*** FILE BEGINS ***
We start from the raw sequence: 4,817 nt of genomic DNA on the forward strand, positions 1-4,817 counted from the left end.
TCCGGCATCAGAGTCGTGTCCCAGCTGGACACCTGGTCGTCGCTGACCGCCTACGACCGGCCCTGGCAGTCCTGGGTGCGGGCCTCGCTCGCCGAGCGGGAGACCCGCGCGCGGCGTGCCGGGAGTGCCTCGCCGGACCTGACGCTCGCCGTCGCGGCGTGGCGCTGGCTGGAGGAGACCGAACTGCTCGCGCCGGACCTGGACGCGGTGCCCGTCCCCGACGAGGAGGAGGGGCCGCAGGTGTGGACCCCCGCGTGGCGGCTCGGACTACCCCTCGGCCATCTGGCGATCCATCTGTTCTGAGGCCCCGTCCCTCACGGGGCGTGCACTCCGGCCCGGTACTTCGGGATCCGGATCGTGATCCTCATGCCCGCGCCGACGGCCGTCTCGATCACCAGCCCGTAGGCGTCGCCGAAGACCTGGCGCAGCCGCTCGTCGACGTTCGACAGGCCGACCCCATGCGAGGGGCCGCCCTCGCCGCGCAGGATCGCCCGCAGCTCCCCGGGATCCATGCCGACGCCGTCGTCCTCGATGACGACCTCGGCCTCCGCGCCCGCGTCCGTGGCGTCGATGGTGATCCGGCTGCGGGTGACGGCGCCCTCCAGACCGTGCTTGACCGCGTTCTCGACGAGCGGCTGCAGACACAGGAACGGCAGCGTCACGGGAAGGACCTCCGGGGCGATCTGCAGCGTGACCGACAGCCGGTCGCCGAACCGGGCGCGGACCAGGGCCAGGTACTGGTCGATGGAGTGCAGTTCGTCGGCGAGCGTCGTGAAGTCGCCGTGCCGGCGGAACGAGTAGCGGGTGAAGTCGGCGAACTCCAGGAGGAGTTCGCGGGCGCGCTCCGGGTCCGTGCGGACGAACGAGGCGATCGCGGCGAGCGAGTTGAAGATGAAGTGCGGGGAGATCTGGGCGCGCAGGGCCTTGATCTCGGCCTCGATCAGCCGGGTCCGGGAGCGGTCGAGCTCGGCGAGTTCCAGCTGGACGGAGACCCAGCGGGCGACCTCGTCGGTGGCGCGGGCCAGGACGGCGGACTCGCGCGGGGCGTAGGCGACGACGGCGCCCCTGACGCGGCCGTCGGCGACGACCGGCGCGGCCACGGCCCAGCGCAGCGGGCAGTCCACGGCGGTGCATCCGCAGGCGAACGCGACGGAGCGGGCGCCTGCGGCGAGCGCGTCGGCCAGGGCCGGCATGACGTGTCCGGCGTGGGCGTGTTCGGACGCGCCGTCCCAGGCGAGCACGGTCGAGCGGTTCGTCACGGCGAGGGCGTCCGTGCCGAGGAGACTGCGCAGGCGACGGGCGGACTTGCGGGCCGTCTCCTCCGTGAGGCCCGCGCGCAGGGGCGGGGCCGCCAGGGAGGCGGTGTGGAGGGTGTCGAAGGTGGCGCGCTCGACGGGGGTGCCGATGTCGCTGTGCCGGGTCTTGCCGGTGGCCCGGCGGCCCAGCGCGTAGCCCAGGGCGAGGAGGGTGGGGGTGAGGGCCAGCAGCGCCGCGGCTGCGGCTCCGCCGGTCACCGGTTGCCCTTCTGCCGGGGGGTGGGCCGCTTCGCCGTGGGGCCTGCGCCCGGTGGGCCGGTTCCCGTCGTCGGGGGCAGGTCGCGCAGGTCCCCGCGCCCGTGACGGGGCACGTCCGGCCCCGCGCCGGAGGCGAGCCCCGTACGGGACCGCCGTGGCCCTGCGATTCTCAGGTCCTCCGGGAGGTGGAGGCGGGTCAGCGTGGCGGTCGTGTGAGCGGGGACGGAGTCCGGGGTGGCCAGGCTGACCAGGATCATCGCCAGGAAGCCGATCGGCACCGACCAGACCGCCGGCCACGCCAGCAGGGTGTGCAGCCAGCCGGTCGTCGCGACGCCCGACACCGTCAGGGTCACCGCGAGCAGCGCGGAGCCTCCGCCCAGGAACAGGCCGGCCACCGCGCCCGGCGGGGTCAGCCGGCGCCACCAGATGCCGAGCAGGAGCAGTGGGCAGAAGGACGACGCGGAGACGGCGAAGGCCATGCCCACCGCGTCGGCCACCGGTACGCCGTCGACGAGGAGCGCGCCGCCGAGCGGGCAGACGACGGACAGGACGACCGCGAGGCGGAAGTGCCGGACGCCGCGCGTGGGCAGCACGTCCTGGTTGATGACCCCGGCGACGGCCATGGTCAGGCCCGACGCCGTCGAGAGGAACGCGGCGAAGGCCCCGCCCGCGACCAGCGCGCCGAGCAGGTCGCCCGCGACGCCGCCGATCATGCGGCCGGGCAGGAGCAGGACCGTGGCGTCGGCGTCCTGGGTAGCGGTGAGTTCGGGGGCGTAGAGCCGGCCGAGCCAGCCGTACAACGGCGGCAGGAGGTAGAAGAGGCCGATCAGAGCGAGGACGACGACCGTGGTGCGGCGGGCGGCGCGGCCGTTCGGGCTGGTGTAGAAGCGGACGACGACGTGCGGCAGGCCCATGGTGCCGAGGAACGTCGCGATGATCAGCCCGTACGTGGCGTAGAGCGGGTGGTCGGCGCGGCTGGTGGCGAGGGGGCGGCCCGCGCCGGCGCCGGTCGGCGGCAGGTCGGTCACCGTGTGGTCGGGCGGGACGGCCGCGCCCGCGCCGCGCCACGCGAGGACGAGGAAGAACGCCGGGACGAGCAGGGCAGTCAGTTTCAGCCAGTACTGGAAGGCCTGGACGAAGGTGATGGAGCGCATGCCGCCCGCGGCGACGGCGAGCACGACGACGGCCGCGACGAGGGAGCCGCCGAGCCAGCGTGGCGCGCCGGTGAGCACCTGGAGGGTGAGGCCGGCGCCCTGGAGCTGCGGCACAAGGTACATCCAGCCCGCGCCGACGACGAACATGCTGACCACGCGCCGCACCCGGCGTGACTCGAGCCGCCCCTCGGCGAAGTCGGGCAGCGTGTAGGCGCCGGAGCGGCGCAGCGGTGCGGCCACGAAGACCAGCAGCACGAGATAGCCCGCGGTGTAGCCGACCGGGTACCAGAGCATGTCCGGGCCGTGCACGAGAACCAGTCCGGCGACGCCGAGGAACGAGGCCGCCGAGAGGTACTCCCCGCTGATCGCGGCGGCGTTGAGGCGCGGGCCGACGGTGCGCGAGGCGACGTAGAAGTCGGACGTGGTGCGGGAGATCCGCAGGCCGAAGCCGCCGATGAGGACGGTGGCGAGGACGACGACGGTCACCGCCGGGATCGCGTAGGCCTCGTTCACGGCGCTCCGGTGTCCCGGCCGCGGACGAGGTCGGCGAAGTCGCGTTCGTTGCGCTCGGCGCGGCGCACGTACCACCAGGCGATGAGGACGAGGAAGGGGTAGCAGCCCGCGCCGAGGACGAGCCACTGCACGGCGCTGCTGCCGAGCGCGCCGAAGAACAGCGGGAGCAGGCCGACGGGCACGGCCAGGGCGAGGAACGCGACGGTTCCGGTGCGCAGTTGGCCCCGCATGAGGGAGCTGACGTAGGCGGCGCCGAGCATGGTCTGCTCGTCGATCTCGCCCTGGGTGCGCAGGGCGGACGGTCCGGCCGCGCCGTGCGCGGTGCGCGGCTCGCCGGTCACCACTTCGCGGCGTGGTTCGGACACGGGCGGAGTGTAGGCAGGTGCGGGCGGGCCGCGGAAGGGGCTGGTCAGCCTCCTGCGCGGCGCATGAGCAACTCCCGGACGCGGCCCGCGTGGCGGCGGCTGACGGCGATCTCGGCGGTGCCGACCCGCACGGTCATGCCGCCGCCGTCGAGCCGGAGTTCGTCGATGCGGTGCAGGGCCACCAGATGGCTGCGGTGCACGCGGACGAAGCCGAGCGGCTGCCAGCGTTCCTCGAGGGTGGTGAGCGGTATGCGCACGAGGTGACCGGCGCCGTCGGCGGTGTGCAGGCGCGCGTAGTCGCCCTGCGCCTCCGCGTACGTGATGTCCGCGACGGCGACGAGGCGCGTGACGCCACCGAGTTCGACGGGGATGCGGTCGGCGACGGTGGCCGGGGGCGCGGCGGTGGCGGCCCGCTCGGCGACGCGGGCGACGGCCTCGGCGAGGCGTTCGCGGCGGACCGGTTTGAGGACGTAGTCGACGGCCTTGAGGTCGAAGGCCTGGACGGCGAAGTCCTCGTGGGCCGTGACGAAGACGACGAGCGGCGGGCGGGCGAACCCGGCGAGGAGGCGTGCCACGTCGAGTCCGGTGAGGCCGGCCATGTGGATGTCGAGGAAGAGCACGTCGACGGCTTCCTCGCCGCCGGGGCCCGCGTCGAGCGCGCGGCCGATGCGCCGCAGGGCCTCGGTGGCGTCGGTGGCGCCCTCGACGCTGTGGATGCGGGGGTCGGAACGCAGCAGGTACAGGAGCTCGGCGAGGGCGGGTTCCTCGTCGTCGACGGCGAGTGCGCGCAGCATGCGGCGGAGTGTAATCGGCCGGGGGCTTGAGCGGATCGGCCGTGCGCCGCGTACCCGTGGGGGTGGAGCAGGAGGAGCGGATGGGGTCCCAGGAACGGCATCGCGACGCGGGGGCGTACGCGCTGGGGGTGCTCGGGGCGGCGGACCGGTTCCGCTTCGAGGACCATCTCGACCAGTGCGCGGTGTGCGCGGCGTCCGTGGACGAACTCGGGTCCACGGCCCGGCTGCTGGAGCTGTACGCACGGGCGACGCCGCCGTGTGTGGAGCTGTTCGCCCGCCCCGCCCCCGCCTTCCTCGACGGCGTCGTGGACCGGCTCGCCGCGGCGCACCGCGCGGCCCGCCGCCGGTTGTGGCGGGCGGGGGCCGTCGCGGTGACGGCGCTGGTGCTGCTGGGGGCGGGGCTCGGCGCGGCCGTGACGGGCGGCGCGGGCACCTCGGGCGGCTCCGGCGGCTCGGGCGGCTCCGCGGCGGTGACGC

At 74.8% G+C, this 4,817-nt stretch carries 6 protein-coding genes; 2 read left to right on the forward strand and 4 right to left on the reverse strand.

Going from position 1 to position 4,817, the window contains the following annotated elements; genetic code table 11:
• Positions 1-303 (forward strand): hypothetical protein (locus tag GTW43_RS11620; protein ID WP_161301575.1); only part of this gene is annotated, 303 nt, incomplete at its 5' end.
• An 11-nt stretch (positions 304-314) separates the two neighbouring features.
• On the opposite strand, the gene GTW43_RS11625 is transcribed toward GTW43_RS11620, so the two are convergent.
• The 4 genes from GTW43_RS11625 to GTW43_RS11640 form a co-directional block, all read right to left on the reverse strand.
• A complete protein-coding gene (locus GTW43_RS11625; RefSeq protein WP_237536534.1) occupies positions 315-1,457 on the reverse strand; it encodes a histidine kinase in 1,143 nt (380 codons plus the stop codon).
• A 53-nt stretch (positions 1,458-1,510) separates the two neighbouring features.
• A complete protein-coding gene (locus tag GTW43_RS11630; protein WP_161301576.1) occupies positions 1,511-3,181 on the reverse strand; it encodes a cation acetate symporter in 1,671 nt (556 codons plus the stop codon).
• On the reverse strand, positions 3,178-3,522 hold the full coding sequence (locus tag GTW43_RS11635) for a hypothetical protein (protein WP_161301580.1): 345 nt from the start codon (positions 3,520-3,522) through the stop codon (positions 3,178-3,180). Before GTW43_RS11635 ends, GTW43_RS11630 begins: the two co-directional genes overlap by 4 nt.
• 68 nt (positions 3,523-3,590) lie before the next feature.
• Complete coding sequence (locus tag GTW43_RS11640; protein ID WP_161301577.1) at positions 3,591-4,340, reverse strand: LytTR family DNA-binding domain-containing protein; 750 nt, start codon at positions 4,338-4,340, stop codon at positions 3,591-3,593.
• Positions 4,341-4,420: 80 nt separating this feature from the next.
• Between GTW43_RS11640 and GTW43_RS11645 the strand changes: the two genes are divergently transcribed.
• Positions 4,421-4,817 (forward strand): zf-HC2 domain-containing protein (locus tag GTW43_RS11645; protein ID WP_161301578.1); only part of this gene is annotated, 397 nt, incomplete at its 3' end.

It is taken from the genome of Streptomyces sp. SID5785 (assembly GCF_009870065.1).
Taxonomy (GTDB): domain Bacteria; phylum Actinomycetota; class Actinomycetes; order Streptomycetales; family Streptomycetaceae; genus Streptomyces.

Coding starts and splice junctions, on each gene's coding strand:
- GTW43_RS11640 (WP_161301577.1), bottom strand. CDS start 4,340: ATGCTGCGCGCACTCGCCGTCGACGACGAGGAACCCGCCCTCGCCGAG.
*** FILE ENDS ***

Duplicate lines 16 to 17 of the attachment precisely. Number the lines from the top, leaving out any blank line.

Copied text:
• Between GTW43_RS11640 and GTW43_RS11645 the strand changes: the two genes are divergently transcribed.
• Positions 4,421-4,817 (forward strand): zf-HC2 domain-containing protein (locus tag GTW43_RS11645; protein ID WP_161301578.1); only part of this gene is annotated, 397 nt, incomplete at its 3' end.